6. A guard or interlock which prevents entry of any part of the body into the primary beam path shall be used, wherever practicable.
7. A shield shall be provided to absorb the primary beam at the nearest practicable position beyond the point of intersection of the beam and the sample that it is intended to irradiate.
8. All unused ports shall be secured in such a way as to prevent inadvertent opening. R.R.O. 1990, Reg. 861, s. 18.
19. In applying this Regulation, a procedure or device may vary from the procedure or device prescribed in this Regulation if the protection afforded thereby is equal to or greater than the protection afforded by the procedure or device prescribed. R.R.O. 1990, Reg. 861, s. 19.
Part of body irradiated
Exposure conditions and comments
Dose equivalent annual limit (millisieverts)
Whole body or trunk of body
Partial or non-uniform
Irradiation of body
The limit applies to the EFFECTIVE DOSE EQUIVALENT defined in Note (a)
Lens of eye
Irradiated either alone or with other organs or tissues
The limit applies to the mean dose equivalent to the basal cell layer of the epidermis for any area of skin of 1 square centimetre or more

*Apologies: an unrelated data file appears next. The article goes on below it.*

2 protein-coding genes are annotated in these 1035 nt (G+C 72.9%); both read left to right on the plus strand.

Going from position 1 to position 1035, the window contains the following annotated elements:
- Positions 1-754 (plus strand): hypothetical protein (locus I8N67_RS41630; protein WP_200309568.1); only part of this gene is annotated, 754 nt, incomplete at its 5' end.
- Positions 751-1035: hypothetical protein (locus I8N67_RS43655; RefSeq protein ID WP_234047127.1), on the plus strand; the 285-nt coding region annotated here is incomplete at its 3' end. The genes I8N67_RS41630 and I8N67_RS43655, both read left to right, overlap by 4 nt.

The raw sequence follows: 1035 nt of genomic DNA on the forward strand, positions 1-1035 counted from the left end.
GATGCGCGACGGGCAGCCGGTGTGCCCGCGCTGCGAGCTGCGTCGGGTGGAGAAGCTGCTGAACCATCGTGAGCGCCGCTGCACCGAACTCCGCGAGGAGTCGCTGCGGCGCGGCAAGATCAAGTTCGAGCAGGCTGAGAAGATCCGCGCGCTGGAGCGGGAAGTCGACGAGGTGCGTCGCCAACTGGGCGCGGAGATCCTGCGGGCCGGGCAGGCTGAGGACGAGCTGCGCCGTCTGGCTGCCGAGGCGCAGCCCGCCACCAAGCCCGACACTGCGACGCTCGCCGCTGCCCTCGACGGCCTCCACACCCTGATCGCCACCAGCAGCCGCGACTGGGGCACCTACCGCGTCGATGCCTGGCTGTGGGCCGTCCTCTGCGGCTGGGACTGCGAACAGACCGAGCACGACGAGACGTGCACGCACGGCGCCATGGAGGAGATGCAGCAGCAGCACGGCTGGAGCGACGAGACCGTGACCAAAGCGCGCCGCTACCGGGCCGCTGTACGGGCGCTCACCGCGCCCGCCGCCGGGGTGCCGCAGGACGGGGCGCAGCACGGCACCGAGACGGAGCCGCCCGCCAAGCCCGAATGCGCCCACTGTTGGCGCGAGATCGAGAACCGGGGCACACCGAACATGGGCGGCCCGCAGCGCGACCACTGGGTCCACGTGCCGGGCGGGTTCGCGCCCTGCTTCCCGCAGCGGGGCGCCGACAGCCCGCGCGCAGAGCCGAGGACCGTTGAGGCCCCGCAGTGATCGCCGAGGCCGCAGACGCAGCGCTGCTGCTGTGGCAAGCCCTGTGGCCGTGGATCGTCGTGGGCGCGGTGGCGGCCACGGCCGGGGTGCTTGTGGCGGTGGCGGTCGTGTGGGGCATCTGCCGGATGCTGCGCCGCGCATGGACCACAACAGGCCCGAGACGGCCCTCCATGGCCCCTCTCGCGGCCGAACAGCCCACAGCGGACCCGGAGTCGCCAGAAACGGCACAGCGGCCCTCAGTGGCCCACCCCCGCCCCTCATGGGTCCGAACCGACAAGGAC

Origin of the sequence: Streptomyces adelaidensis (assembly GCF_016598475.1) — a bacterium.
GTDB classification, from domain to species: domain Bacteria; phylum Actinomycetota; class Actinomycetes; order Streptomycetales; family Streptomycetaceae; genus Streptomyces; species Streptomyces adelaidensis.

Individual organs or tissues other than lens of eye or skin
The limit on effective dose equivalent applies, with an overriding limit on the dose equivalent to the individual organ or tissue
Notes to the Schedule:
(a) The EFFECTIVE DOSE EQUIVALENT, HE, is determined by the following formula:
HE = ΣTWTHT
(i) T is an index for tissue type;
(ii) HT is the annual dose equivalent in tissue T;
(iii) WT is a weighting factor which has the following values:
0.25 for the gonads,
0.15 for the breast,
0.12 for the red bone marrow,
0.12 for the lungs,
0.03 for the bone surfaces,
0.03 for the thyroid,
0.06 for each of the five other organs or tissues receiving the highest dose equivalents, but excluding the skin, extremities and eye lenses. The exposure of all other remaining tissues can be neglected. When the gastro-intestinal tract is irradiated, the stomach, small intestine, upper large intestine and lower large intestine shall be considered as four separate organs; and
(iv) ΣTWTHT is the sum of the WTHT values for all irradiated tissues which receive more than 1 millisievert in a given year.
(b) The annual limits do not include any dose equivalent received by a worker from background sources or received as a patient undergoing medical diagnostic or therapeutic procedures.
(c) The annual limits include any dose equivalent received by a worker, as a consequence of his or her occupation, from all sources of ionizing radiation.
R.R.O. 1990, Reg. 861, Sched.
APPLICATION FOR REGISTRATION
Occupational Health and Safety Act
R.R.O. 1990, Reg. 861, Form 1.
APPLICATION FOR REVIEW OF PERMANENT X-RAY LOCATION
Occupational Health and Safety Act
R.R.O. 1990, Reg. 861, Form 2.